By Ray Nothstine
Jussie Smollett’s release from jail mere days into his sentence for faking a hate crime reveals another example of entitlement culture run amok. It’s not just that Smollett likely got preferential treatment with his release because of his money and status, but that he never apologized or admitted any wrongdoing from his hoax. When held to account by one judge, the disgraced actor then threw an epic tantrum, weaseling his way out of a few months of prison in Chicago with the help of attorneys.
Many of us witness entitled behavior every day, whether leaving a cart in the middle of a parking lot, cutting in line, or barking at a restaurant server over a minor inconvenience. We’re all guilty of acting entitled to some extent, but it significantly increases cultural rot when it infects the criminal justice system or other institutions.
The 2019 college admissions scandal is another prime example of toxic entitlement. Actress Felicity Huffman is one of at least 53 that were charged. Prosecutors described her behavior as “driven by entitlement.” In The Atlantic, Caitlin Flanigan writes about a parent exploding over questioning his son’s fake water-polo credentials. “The word entitlement—even in its full, splendid range of meanings—doesn’t begin to cover the attitudes on display,” writes Flanigan.
Another trend of spoiled entitlement on many campuses is the inability to hear differing opinions without melting down like a toddler. Even Yale law students, the type of students likely asked to defend our Constitution in the future, heckled and interrupted speakers on campus addressing the topic – you guessed it – freedom of speech.
Politicians and the coronavirus lockdowns revealed a truth many of us already know: those who lead often have little to no intention of following their own mandates. Governors mandating masks and then caught without one or hosting raucous parties showed us that they simply believed rules don’t apply to them. This reveals an empty form of righteousness among leaders. Instead of believing what one says or preaches to the public, authority is used to craft a narrative that merely signals virtue rather than instilling it.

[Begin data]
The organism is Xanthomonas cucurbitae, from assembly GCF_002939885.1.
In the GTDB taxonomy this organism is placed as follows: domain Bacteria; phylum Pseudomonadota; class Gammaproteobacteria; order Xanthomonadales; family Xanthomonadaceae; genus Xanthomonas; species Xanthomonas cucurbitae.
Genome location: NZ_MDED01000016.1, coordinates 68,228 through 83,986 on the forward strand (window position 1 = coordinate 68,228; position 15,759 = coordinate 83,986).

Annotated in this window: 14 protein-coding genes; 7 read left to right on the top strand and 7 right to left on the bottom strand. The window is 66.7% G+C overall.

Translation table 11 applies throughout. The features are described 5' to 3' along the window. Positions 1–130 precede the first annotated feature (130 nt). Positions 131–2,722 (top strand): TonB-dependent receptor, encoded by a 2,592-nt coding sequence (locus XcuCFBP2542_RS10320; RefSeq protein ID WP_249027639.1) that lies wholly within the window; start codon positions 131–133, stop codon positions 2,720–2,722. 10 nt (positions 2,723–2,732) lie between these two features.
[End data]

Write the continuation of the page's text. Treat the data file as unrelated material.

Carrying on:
When politicians call out entitlement culture, they are often harshly admonished. Who can forget U.S. Sen. Joe Manchin’s, D – West Virginia, warning that all of Biden’s spending proposals are turning America into “an entitlement society?” For holding up another huge spending bill – much of it consisting of wealth transfers from middle class to higher-income Americans – Manchin was scathed by many in the media and politicos in his own party. Ultimately, the message is that entitlement is not a big deal if one embodies the right ideological policies and beliefs.
In the end, those who express and wallow in their sense of entitlement are at war with the truth and the human condition: we are sinners in need of humility and grace. “God opposes the proud, but gives grace to the humble,” writes Jesus’s brother James in the New Testament.
We see many central planners and the envious in society embracing the victim mentality today. They’ve turned the Constitutional order on its head by claiming special rights and privileges for themselves. Like Smollett, they demand constant attention while falsely disparaging opponents. Most striking, the unchecked entitlement is sewing moral chaos and confusion throughout the land. Still, we can reject the politics of entitlement by speaking the truth and holding bad actors accountable for their actions. The anecdote to all this entitlement is more gratitude and if that vanishes so does the health and vitality of our society.
Ray Nothstine is Carolina opinion editor and Second Amendment research fellow at the John Locke Foundation.